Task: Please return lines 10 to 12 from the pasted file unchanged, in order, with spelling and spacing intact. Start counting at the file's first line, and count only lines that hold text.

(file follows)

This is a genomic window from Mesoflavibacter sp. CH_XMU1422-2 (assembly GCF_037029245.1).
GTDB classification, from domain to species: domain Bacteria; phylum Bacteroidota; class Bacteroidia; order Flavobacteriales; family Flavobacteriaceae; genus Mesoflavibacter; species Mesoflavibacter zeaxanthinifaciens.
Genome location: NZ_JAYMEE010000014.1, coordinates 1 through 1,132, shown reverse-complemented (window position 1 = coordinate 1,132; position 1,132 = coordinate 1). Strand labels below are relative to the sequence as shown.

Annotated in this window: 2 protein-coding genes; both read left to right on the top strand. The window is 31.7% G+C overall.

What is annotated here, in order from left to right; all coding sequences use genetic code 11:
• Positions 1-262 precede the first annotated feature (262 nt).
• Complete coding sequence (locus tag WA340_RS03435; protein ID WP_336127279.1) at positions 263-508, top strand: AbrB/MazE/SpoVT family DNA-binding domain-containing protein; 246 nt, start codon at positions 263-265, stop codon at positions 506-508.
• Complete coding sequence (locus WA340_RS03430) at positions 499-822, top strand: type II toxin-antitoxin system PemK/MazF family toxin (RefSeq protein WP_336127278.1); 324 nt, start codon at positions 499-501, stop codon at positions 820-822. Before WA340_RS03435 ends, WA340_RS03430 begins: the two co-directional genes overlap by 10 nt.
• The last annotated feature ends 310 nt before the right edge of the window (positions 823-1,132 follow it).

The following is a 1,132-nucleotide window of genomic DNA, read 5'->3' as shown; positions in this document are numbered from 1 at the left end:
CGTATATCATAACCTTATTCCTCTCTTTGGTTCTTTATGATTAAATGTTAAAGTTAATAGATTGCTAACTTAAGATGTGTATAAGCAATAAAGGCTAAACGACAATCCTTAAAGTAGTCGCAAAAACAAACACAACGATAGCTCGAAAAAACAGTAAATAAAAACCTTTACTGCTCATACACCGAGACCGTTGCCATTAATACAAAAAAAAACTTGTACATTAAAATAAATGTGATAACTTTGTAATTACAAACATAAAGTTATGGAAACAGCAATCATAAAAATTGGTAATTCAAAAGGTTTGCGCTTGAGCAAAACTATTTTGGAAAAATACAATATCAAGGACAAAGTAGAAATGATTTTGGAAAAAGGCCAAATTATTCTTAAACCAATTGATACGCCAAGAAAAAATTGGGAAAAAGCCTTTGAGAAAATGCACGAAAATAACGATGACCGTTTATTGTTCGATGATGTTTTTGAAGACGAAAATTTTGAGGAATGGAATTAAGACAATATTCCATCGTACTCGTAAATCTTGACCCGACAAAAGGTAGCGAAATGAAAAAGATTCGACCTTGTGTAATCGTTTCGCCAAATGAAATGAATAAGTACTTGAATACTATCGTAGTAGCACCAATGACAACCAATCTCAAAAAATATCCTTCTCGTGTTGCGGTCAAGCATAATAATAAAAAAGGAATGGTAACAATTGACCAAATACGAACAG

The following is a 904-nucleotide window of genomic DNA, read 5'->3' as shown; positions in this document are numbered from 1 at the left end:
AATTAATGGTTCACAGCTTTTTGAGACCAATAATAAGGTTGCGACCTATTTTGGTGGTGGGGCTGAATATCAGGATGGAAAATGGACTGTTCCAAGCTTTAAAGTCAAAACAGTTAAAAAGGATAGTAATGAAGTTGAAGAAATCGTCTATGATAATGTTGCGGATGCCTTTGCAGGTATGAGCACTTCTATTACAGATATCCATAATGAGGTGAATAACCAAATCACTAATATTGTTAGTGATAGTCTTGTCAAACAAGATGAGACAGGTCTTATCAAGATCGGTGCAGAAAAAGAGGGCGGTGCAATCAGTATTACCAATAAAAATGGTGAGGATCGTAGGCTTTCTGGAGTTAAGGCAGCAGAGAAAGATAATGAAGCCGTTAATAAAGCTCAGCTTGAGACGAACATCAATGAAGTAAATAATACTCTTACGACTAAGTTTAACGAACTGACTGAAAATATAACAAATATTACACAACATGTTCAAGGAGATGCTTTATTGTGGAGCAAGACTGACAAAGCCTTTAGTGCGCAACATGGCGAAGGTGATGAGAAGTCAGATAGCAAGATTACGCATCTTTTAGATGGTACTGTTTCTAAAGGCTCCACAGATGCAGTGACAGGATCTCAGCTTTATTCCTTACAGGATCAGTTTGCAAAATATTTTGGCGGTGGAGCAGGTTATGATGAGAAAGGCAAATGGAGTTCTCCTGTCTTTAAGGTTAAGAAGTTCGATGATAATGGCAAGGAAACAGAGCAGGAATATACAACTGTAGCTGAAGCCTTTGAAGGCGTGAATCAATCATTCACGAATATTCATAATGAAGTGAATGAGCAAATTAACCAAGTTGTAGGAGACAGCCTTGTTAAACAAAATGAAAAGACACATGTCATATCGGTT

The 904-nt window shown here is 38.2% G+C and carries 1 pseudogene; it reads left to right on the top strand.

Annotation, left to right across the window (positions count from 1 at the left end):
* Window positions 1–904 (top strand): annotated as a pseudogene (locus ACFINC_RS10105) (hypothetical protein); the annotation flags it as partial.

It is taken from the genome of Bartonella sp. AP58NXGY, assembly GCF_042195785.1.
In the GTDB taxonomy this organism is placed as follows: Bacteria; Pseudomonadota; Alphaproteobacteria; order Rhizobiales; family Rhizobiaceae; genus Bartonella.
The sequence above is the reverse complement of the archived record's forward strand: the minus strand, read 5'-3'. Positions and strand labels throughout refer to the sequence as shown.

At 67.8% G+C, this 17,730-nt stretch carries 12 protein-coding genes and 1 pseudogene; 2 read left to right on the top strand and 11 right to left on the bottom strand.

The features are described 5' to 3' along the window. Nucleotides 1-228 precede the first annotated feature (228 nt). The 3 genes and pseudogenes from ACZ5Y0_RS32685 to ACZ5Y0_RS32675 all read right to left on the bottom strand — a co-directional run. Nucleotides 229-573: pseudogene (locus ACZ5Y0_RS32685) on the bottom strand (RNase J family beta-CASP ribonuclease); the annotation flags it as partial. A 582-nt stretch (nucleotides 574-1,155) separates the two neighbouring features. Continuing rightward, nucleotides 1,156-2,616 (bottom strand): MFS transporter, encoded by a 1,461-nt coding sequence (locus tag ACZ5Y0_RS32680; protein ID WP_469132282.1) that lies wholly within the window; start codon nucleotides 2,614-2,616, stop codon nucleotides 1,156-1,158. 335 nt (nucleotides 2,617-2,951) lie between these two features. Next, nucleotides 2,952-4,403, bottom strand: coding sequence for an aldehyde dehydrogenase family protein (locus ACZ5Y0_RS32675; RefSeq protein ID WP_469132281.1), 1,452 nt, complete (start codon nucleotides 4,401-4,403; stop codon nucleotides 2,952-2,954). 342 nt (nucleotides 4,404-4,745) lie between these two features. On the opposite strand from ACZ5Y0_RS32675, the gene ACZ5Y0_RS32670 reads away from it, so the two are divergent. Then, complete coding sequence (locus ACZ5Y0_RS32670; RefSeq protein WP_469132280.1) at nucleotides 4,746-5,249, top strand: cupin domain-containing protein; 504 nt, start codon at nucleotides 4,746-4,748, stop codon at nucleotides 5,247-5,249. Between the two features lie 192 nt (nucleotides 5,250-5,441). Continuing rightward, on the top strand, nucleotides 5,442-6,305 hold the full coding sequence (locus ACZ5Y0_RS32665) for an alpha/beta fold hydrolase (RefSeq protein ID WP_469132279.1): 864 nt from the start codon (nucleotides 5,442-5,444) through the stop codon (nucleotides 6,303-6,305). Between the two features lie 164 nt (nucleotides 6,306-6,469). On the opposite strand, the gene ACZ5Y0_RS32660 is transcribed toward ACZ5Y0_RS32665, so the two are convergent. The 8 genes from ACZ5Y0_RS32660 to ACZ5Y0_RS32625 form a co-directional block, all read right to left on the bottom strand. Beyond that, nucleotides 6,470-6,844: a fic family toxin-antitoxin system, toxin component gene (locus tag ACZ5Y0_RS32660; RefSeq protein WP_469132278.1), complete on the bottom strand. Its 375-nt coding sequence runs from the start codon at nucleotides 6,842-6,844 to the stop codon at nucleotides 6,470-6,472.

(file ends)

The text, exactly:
The following is a 1,132-nucleotide window of genomic DNA, read 5'->3' as shown; positions in this document are numbered from 1 at the left end:
CGTATATCATAACCTTATTCCTCTCTTTGGTTCTTTATGATTAAATGTTAAAGTTAATAGATTGCTAACTTAAGATGTGTATAAGCAATAAAGGCTAAACGACAATCCTTAAAGTAGTCGCAAAAACAAACACAACGATAGCTCGAAAAAACAGTAAATAAAAACCTTTACTGCTCATACACCGAGACCGTTGCCATTAATACAAAAAAAAACTTGTACATTAAAATAAATGTGATAACTTTGTAATTACAAACATAAAGTTATGGAAACAGCAATCATAAAAATTGGTAATTCAAAAGGTTTGCGCTTGAGCAAAACTATTTTGGAAAAATACAATATCAAGGACAAAGTAGAAATGATTTTGGAAAAAGGCCAAATTATTCTTAAACCAATTGATACGCCAAGAAAAAATTGGGAAAAAGCCTTTGAGAAAATGCACGAAAATAACGATGACCGTTTATTGTTCGATGATGTTTTTGAAGACGAAAATTTTGAGGAATGGAATTAAGACAATATTCCATCGTACTCGTAAATCTTGACCCGACAAAAGGTAGCGAAATGAAAAAGATTCGACCTTGTGTAATCGTTTCGCCAAATGAAATGAATAAGTACTTGAATACTATCGTAGTAGCACCAATGACAACCAATCTCAAAAAATATCCTTCTCGTGTTGCGGTCAAGCATAATAATAAAAAAGGAATGGTAACAATTGACCAAATACGAACAG

The following is a 904-nucleotide window of genomic DNA, read 5'->3' as shown; positions in this document are numbered from 1 at the left end: